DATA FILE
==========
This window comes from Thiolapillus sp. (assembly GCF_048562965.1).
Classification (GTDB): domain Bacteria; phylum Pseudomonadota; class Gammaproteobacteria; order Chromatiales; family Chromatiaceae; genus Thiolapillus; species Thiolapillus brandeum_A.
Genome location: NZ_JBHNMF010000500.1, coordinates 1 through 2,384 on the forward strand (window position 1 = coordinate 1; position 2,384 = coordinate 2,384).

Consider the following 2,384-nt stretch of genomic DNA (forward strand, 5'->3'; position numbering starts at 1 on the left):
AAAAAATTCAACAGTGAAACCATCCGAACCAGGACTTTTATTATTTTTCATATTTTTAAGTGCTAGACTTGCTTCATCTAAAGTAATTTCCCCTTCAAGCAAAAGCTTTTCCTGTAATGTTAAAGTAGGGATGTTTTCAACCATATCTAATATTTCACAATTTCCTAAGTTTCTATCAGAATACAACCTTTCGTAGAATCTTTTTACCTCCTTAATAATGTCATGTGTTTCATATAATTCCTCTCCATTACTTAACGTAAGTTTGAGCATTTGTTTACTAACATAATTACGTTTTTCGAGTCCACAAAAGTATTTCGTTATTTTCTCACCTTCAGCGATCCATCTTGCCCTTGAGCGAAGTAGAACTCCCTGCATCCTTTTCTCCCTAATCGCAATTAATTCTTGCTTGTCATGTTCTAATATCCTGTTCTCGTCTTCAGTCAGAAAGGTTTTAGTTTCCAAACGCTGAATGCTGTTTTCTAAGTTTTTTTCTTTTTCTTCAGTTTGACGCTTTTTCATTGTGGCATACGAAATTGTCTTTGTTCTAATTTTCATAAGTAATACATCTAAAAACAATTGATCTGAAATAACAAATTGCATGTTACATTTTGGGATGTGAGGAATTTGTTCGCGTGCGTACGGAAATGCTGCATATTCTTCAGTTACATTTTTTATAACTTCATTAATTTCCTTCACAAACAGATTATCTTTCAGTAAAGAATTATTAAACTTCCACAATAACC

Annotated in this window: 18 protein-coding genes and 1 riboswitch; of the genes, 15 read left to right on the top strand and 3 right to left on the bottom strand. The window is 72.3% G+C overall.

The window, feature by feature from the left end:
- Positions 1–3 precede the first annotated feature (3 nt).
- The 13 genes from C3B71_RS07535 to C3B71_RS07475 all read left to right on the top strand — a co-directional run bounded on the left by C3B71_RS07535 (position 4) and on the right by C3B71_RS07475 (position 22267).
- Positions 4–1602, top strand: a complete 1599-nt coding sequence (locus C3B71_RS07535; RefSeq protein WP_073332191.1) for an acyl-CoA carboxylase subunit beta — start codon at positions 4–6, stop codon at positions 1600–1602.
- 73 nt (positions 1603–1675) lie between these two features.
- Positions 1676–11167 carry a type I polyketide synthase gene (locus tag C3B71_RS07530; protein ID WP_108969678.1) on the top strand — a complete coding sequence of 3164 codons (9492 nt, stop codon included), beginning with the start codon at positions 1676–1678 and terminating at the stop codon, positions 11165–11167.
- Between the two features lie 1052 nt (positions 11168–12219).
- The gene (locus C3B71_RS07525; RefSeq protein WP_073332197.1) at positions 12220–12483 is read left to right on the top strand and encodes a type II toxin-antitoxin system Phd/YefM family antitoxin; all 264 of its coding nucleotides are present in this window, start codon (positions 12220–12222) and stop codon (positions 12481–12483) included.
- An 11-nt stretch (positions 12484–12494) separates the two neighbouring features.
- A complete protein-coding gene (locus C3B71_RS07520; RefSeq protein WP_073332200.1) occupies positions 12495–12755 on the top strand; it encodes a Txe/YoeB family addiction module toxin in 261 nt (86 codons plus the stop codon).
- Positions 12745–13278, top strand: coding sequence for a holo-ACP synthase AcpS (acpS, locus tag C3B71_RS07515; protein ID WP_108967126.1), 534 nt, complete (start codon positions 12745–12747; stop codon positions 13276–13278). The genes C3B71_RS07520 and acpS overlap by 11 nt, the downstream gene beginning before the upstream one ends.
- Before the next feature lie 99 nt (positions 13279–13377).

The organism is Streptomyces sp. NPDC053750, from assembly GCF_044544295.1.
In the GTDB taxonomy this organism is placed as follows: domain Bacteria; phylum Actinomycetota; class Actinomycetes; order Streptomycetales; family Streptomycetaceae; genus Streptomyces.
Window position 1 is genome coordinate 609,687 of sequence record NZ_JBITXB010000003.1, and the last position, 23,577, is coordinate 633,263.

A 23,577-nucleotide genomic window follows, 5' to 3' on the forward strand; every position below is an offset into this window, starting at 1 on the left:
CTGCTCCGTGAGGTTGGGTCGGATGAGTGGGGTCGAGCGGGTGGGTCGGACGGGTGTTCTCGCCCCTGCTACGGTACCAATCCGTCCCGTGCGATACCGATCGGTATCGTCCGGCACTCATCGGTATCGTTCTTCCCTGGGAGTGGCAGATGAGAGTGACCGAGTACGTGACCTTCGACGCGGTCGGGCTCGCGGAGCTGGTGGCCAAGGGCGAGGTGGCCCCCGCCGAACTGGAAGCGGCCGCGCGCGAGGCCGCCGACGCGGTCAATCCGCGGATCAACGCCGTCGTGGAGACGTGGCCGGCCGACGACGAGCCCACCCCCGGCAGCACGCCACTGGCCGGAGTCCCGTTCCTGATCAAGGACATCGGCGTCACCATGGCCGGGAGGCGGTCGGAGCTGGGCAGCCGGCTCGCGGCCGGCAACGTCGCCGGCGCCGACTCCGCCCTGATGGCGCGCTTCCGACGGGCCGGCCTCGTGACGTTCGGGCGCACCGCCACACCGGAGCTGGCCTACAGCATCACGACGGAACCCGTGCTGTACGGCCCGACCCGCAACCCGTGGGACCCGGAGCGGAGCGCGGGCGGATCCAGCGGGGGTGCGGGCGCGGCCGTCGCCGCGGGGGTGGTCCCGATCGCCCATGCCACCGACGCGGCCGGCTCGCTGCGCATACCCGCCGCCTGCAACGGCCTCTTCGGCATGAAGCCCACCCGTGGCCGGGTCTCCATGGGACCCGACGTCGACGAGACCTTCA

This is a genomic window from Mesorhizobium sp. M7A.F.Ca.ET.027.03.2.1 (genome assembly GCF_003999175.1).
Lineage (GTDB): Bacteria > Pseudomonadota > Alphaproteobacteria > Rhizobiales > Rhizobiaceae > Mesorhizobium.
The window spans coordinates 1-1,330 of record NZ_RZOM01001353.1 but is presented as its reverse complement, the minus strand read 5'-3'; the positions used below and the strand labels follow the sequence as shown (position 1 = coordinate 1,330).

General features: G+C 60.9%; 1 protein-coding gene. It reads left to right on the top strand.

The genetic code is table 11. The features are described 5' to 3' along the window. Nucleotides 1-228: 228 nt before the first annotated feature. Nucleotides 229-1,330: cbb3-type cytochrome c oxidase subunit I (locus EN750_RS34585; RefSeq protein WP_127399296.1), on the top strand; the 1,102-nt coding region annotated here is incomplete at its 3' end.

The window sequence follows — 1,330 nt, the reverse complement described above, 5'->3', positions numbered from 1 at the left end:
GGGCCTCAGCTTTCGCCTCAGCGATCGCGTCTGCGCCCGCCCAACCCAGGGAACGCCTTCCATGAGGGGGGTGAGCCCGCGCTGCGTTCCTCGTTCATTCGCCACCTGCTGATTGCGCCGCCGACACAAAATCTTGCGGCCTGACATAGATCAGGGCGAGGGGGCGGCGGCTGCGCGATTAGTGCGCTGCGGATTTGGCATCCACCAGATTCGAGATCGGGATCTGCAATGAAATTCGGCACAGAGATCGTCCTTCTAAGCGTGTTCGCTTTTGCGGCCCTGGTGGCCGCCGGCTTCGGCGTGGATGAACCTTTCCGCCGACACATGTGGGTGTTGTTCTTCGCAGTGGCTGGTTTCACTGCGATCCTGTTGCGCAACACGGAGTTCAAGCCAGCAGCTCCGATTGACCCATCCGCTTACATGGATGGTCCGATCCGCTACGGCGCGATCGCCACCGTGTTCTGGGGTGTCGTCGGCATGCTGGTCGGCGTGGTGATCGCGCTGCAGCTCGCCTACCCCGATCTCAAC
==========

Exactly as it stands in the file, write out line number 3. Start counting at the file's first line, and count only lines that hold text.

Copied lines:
Genome location: NZ_JBHNMF010000500.1, coordinates 1 through 2,384 on the forward strand (window position 1 = coordinate 1; position 2,384 = coordinate 2,384).